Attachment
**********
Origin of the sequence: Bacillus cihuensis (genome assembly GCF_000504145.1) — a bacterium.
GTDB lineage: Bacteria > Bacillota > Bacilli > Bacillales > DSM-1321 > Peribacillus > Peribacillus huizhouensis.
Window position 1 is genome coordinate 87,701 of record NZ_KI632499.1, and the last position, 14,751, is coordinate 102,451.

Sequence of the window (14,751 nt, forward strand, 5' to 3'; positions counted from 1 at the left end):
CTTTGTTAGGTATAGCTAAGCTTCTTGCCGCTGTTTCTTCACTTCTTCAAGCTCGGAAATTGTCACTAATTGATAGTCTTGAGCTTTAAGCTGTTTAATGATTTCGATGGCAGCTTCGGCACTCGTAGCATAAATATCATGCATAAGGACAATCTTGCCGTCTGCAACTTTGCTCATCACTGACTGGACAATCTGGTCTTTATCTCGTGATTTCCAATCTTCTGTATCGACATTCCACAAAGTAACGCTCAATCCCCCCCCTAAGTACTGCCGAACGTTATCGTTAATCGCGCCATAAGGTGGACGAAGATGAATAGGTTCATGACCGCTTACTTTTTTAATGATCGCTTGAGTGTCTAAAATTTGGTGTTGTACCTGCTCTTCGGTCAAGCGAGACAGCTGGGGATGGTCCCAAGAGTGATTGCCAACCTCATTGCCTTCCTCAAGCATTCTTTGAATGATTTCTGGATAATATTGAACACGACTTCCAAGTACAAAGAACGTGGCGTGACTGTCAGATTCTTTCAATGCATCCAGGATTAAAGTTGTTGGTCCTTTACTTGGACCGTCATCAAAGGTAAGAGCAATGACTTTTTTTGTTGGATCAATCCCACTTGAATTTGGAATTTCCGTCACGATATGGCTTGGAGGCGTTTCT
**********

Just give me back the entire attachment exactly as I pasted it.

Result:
Origin of the sequence: Bacillus cihuensis (genome assembly GCF_000504145.1) — a bacterium.
GTDB lineage: Bacteria > Bacillota > Bacilli > Bacillales > DSM-1321 > Peribacillus > Peribacillus huizhouensis.
Window position 1 is genome coordinate 87,701 of record NZ_KI632499.1, and the last position, 14,751, is coordinate 102,451.

Sequence of the window (14,751 nt, forward strand, 5' to 3'; positions counted from 1 at the left end):
CTTTGTTAGGTATAGCTAAGCTTCTTGCCGCTGTTTCTTCACTTCTTCAAGCTCGGAAATTGTCACTAATTGATAGTCTTGAGCTTTAAGCTGTTTAATGATTTCGATGGCAGCTTCGGCACTCGTAGCATAAATATCATGCATAAGGACAATCTTGCCGTCTGCAACTTTGCTCATCACTGACTGGACAATCTGGTCTTTATCTCGTGATTTCCAATCTTCTGTATCGACATTCCACAAAGTAACGCTCAATCCCCCCCCTAAGTACTGCCGAACGTTATCGTTAATCGCGCCATAAGGTGGACGAAGATGAATAGGTTCATGACCGCTTACTTTTTTAATGATCGCTTGAGTGTCTAAAATTTGGTGTTGTACCTGCTCTTCGGTCAAGCGAGACAGCTGGGGATGGTCCCAAGAGTGATTGCCAACCTCATTGCCTTCCTCAAGCATTCTTTGAATGATTTCTGGATAATATTGAACACGACTTCCAAGTACAAAGAACGTGGCGTGACTGTCAGATTCTTTCAATGCATCCAGGATTAAAGTTGTTGGTCCTTTACTTGGACCGTCATCAAAGGTAAGAGCAATGACTTTTTTTGTTGGATCAATCCCACTTGAATTTGGAATTTCCGTCACGATATGGCTTGGAGGCGTTTCT